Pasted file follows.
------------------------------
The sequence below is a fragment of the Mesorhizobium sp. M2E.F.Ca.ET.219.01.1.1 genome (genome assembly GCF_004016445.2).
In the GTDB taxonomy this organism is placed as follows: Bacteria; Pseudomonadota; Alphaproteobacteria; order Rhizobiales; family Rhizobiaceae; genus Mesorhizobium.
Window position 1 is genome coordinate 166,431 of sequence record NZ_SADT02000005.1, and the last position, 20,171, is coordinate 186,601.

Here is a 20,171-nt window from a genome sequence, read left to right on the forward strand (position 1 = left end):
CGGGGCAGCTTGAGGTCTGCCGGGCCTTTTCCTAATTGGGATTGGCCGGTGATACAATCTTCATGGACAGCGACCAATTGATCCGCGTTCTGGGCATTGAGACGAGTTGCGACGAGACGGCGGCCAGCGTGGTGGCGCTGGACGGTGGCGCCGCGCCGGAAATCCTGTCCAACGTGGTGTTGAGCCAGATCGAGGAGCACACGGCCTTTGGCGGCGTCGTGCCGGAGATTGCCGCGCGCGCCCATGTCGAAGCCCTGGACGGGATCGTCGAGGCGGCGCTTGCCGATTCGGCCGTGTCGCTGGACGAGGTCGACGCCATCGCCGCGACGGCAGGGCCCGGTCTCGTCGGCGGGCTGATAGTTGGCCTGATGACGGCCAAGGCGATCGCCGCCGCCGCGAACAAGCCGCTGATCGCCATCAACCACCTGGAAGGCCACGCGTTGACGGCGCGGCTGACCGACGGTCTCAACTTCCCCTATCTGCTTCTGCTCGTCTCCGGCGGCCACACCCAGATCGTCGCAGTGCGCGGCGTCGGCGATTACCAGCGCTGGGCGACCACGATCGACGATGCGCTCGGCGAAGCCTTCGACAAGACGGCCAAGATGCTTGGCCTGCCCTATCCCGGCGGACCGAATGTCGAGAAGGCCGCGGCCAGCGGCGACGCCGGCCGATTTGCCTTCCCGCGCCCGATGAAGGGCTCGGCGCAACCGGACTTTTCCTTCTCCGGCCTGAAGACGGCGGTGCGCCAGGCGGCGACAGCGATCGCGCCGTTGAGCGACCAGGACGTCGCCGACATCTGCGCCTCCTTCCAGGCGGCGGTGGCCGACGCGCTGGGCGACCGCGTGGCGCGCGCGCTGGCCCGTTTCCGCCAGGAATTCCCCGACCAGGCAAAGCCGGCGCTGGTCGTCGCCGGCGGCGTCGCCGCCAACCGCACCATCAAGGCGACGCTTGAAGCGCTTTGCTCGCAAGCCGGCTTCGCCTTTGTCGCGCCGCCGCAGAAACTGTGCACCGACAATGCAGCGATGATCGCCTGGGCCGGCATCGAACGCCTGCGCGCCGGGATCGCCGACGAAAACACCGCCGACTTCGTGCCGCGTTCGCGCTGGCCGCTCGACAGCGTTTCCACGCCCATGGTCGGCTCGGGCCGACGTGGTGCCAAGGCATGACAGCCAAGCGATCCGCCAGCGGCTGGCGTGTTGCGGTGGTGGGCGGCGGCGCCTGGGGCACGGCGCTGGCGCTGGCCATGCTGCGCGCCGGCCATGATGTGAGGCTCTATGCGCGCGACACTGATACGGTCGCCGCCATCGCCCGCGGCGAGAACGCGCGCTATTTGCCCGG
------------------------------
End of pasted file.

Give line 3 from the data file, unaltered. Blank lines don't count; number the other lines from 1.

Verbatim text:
Window position 1 is genome coordinate 166,431 of sequence record NZ_SADT02000005.1, and the last position, 20,171, is coordinate 186,601.